How To Grow A Rooftop Garden

Photo Credit: Meddygarnet

City life doesn’t involve too many private landscaping ideas. As a rule, there are no lawns to care for and it’s easy to throw a deck chair on the balcony, hang a potted philodendron, and call it a garden!

In an age where many people like to grow their own food and turn away from factory farmed produce with its pesticides and genetic engineering, it’s nice to be able to grow your own salad fixings.

Some basic vegetables will grow nicely in a pot. Many varieties of tomatoes do not need a plot of land to grow – all they need is some soil in a pot, a sunny patch of concrete to rest on, and a stake or a trellis to support the stalk. Ditto for peppers, beans, spinach, and even some vine vegetables like cucumbers.

The bigger the pot, the better. A bigger pot will hold more moisture, which means you have to water it less. A pot that’s a good foot deep and about 10 inches across, at the top, is usually ideal. And if the sun is relentless on your rooftop, the best landscaping ideas are carts with wheels – you can roll your plants to and from sunny and shady patches.

Dark pots might get too warm for many plants’ root systems, especially on a rooftop garden where the sun beats all day. Clay pots, which are porous, may not hold enough moisture to keep from drying out. Wooden pots are usually treated with chemicals that will leach into the soil. A basic, white plastic pot is probably the best choice for growing vegetables, and it’s probably the cheapest kind, too. Don’t think fancy or particularly decoratively – think practically. Your landscaping ideas can come directly from the bargain aisle of the garden store.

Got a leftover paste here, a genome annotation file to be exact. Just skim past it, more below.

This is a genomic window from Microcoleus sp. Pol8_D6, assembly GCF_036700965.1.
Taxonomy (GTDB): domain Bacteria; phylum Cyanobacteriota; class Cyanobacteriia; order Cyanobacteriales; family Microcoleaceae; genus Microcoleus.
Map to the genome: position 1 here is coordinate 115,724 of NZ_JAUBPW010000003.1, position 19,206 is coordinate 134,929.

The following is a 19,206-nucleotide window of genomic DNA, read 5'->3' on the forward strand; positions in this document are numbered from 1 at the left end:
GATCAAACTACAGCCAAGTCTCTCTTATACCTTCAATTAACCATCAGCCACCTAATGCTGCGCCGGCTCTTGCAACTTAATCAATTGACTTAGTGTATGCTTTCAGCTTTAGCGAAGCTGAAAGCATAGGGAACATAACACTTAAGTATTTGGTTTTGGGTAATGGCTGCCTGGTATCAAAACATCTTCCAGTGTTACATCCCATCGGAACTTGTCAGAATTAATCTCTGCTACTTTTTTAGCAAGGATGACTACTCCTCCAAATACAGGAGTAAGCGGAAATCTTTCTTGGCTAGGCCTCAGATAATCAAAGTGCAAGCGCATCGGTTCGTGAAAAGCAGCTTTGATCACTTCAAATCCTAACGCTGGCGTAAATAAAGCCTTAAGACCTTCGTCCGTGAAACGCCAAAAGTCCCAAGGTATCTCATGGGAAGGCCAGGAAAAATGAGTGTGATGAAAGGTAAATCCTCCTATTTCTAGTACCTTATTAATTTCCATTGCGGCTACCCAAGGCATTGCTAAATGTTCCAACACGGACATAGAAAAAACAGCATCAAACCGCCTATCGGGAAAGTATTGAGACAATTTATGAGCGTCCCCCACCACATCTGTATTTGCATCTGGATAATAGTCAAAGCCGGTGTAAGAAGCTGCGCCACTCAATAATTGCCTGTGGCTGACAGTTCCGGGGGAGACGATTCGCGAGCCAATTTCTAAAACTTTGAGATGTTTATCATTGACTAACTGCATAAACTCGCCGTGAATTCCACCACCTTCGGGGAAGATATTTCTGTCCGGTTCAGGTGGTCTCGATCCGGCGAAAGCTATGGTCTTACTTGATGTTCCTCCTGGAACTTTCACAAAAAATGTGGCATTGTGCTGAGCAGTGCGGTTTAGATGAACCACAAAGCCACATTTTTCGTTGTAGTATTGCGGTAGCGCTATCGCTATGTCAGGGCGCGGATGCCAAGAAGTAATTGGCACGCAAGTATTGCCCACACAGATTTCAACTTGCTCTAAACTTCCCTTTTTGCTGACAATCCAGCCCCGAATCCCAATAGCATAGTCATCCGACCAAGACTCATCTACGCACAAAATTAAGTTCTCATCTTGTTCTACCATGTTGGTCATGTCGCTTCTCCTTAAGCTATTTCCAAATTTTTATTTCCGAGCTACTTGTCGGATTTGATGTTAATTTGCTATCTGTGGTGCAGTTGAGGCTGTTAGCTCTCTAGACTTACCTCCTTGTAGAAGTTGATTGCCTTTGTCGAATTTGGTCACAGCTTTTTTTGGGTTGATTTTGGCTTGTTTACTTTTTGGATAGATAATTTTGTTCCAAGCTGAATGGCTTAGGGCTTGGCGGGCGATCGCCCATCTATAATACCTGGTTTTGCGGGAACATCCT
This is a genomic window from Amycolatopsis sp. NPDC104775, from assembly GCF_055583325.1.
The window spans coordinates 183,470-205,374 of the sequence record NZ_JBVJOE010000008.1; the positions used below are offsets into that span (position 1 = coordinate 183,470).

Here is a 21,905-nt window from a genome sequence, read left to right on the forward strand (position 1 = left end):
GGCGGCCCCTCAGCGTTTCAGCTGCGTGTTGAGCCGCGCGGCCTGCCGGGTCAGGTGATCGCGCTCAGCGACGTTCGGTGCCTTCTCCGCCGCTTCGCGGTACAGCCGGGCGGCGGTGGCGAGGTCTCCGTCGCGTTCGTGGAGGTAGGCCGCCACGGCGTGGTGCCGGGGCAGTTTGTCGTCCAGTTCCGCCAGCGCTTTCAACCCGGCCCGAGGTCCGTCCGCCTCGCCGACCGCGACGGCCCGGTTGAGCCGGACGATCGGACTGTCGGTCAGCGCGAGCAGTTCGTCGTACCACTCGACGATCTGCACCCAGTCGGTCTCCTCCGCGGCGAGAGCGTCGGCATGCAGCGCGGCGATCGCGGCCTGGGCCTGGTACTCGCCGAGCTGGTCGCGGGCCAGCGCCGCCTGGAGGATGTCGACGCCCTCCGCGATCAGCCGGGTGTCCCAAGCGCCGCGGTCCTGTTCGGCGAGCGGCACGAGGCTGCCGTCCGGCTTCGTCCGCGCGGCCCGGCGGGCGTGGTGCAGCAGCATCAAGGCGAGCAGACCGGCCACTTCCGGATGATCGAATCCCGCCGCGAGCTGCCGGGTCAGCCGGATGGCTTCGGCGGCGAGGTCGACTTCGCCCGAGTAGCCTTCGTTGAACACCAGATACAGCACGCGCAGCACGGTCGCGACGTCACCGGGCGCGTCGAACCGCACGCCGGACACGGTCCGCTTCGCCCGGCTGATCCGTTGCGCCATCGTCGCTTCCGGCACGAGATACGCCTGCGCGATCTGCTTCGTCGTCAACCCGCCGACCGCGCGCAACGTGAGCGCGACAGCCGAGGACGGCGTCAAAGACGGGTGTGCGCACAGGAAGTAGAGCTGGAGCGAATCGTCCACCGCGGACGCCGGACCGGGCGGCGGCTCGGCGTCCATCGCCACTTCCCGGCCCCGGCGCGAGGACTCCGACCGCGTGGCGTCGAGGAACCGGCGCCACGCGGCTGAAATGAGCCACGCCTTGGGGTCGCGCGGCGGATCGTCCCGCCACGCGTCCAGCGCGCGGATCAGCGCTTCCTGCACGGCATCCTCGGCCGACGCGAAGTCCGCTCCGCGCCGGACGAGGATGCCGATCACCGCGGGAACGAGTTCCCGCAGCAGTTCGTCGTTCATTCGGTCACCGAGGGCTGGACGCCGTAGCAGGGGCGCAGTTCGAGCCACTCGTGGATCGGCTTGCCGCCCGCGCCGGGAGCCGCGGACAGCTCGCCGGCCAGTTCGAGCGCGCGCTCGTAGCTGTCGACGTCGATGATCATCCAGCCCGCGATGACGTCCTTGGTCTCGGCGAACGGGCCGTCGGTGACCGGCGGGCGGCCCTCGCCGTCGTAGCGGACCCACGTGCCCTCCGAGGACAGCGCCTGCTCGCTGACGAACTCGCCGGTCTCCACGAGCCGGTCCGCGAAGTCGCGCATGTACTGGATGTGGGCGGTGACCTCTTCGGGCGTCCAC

Even root vegetables will fare well in pots. Radishes, carrots, and beets will grow on a rooftop and never know that they’re not deep in the hills of a rolling countryside.

How will you know when it’s time to pick your vegetables and make your salads? You can pretty much use your judgment – when the vegetables look like you’d want to eat them, then you can. If you’re torn between picking a vegetable early or waiting, err on the side of early. Most plants will grow more vegetables faster if they are harvested early and often.

If you don’t get to the roof as often as you’d like, especially when it comes to nurturing the early stages of plant life, then you can begin your landscaping ideas in your own kitchen. A lot of vegetables do well when they are transplanted from small, countertop containers to large ones on the roof. Broccoli, cabbage, and eggplant can all be transplanted well. Green beans, onions, and peas, however, should not.

The city dweller can eat as naturally and as proudly as the country farmer.

What about you? Do you have a garden or plan to start one?

Speak Your Mind